Thursday, September 3, 2015

Tales from the Workplace, Part XXIV

I am posting stories from my job, because I think they're funny.  I've done my best to disguise my company name, even the industry, and to keep the people I write about and even some details of the situation anonymous.  If you know me, and know where I work, please don't include details in your comments.  I'll have to delete your comment and reconsider posting these stories.

An employee came in and filled out a job application.  He may have ridden with someone else, we don't always pay attention or see how people arrive at the building.  We decided to hire him, so he filled out his new hire paperwork and got to work right on the spot.  (We're weird like that.)

I called to get a drug test scheduled, and they happened to have an opening that very day (doesn't usually happen!).  So I gave him the slip that tells him he has an appointment today, he asked if he could use the phone to call his mom to ask her to give him a ride there, I tell him he'll be paid for the time, but needs to check with his supervisor to see whether they need him to come back after or if he'll be free to go.  All is well.

A car pulls into the parking lot and parks right outside our window.  This is odd, as most of our traffic involves pickups or trailers, so they can buy our product which is sold by the pallet, but this was a mini van.  Finally we realize why the van is there and its driver hasn't come in--it's the employee's mom, waiting to pick him up.  He comes out at about 15 minutes until his appointment, gets in the van, and they drive off.  Awesome.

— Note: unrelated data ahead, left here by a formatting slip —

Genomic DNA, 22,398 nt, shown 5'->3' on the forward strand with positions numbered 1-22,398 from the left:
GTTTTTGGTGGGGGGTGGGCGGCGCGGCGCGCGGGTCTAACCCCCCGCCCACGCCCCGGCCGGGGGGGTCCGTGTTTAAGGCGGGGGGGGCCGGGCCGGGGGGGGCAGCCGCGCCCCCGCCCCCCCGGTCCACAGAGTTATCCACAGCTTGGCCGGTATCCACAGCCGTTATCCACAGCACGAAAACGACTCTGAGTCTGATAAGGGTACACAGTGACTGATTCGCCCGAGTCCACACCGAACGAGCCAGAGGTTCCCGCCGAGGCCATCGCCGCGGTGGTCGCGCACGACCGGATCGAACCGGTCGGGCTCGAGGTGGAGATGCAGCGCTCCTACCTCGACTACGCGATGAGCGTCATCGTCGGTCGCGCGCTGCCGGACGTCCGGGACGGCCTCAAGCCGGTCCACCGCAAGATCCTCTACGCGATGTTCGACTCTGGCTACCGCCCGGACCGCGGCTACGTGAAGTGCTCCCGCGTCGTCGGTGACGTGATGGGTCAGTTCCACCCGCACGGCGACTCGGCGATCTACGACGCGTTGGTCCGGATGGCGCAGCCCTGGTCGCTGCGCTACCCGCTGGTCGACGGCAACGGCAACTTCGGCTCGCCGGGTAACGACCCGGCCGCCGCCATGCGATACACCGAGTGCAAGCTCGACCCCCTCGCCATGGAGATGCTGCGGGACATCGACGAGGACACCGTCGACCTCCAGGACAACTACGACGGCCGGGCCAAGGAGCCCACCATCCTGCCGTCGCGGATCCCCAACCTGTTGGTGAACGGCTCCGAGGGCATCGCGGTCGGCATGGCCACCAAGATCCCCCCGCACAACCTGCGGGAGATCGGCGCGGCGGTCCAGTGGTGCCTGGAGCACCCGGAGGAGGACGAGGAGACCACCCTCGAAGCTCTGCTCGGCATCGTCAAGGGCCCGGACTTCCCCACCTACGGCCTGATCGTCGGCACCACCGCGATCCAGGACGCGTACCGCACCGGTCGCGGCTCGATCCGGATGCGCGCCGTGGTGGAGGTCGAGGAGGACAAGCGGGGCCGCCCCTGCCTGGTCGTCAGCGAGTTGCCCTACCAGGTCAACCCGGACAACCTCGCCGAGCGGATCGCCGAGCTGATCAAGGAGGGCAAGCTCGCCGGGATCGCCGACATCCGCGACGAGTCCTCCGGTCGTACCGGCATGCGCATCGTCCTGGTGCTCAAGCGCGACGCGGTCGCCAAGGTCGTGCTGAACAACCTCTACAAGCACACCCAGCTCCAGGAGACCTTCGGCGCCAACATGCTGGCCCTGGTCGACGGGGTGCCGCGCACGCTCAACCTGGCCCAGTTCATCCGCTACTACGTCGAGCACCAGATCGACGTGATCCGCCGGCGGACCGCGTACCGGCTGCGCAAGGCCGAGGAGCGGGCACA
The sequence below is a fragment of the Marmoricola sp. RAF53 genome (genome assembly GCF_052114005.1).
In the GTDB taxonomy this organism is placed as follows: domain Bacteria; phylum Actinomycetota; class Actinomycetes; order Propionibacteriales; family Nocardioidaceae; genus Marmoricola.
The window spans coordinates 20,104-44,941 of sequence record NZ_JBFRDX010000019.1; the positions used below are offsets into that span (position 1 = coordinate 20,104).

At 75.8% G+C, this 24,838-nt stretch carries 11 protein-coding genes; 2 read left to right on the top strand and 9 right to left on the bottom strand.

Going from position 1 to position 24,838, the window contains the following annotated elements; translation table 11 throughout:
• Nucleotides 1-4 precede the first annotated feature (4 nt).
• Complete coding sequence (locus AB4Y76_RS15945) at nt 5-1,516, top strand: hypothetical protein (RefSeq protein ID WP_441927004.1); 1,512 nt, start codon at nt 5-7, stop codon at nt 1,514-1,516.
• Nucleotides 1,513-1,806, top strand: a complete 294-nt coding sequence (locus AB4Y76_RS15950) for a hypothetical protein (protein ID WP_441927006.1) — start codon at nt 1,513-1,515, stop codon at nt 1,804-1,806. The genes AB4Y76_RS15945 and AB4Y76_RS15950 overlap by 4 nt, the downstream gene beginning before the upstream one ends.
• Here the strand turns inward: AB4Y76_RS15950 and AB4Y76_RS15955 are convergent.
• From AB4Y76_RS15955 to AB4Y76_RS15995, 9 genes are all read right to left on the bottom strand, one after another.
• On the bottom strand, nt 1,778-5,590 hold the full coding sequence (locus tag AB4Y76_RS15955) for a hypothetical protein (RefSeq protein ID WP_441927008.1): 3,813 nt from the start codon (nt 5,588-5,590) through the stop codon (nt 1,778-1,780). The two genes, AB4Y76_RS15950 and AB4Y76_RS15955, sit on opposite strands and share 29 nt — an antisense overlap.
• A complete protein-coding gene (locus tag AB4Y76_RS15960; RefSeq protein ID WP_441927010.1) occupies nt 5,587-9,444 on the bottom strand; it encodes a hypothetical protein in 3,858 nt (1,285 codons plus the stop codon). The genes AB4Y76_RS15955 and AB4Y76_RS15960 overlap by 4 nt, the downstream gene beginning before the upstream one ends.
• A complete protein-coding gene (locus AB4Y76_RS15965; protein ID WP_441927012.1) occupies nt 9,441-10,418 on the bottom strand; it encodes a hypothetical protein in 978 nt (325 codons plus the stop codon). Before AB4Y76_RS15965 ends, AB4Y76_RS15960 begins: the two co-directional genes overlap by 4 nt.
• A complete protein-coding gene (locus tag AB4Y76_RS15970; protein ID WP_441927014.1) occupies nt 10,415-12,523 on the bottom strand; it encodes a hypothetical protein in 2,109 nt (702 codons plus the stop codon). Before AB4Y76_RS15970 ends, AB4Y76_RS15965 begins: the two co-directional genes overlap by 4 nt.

Until nearly an hour later, when the clinic calls to ask if our employee is planning to come to his drug testing appointment.  Um, he left here with plenty of time to spare...weird!  So I call the number he gave us on his application and other materials.  It appears to be a home phone, for the "Smith residence," rather than a personal cell phone.  Whatever, I leave a message.

Another half hour later or so, I get a call, from the employee's DAD saying he found the work too difficult and won't be coming back.  Oh, and this guy is somewhere around THIRTY.  Not a high-schooler, not a fresh-out-of-highschooler.  THIRTY.

So let's summarize.  30-year-old employee applies and is hired.  Has to ride to and from work with his mommy.  Fails to appear for a drug test.  His daddy calls and tells us the work was just too hard.  Yeah.  Good riddance.


  1. You don't suppose he knew he'd fail the drug test. do you? Perhaps your company should mandate the drug test as part of the application process.

  2. I'm positive he knew he would fail the drug test. We have begun mentioning the drug testing requirement in our ad on Craigslist and up front when they apply, plus they sign a "consent to drug testing" page from our handbook during the pre-hire paperwork. However, we don't actually DO the drug testing until they've started, because we hire folks on the spot to start right away.